- provide these rich, robust tools to citizens of developing countries, affordably
The GPII has the potential to greatly advance and evolve our approach to accessibility - like the Internet did to information technology.
The GPII can help to lower the per capita costs of developing accessibility/usability features and assistive technology by providing a common base from which to start, reducing duplicated efforts around compatibility with new mainstream technologies, and by increasing the market for accessible products though general awareness campaigns and widespread use.
The GPII can break open the field, greatly accelerate innovation, and help move new ideas from research labs to availability and use by people who need them. It can allow consumers, clinicians, researchers, and others with new ideas and different approaches to be able to participate more directly, resulting in better interfaces for individuals with more types, degrees, and combinations of disability. It can increase the sustainability of commercial solutions by simplifying global marketing.
It can allow us to expand the concept of special “assistive technologies” and “disability access features” as we know them today and toward alternate interfaces and “inclusive design” which provide more interface options for everyone - interfaces that work for people having trouble using products due to disability, literacy, or age related barriers. It could also help people who just want a simpler interface, have a temporary disability, want access when their eyes are busy doing something else, want to rest their hands or eyes, want to access information in an ‘enforced silence’ or very noisy environment, etc. The GPII does not single out people with disabilities or those who are older because of their disabilities or functional limitations, but rather provides interfaces that they can use, allowing them to use the Internet as they find it – with access and extended-usability features available as part of it.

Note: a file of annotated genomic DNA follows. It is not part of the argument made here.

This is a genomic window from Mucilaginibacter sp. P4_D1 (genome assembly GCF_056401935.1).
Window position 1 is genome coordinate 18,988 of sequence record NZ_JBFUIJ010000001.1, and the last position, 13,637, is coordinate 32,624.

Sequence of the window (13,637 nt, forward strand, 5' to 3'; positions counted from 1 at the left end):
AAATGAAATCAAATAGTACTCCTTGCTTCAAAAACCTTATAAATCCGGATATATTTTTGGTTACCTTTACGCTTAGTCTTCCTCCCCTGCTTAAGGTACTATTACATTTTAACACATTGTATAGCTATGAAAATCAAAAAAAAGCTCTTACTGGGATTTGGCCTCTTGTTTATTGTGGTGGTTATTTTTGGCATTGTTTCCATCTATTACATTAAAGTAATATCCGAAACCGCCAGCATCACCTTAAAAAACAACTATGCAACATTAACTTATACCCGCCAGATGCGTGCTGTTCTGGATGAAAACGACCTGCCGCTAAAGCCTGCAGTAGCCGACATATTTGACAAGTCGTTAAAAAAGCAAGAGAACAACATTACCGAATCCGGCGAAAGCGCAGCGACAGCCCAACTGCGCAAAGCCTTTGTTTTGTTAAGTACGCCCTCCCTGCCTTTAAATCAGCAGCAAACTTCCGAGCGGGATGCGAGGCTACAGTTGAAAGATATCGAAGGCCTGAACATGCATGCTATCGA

The GPII approach can also help by creating and advancing "ubiquitous accessibility" to address the new accessibility problems that will be (and already are) presented by ubiquitous and cloud computing.
But most of all, the GPII gives us our first and perhaps only chance to provide meaningful access to all those who need access, including those with little or no resources.
Major Projects and funding for GPII:
- Cloud4all & Prosperity4All, large scale integrating project grants funded by the European Commission as part of FP7
- RERC on Universal Interface and Information Technology Access, Trace Center, funded by the National Institute on Disability, Independent Living, and Rehabilitation Research (NIDILRR), Administration for Community Living, US Dept of Health and Human Services
- Automated Personalization Computer Project (APCP) – a Trace Center a cooperative agreement funded by the Rehabilitation Services Administration, US-Dept of Ed
- Fluid project at the Inclusive Design Research Center (IDRC) of OCAD University funded by The Andrew W. Mellon Foundation
- FLOE project at the Inclusive Design Research Center (IDRC) of OCAD University funded by The William and Flora Hewlett Foundation
- By the Canadian Government under matching funds for Cloud4all
- And by support from IBM, Microsoft, Adobe Foundation, the Consumer Technology Association Foundation, Mozilla, Serotek and individual contributors.
Over 50 organizations have participated
in these and other projects and programs
to help build the GPII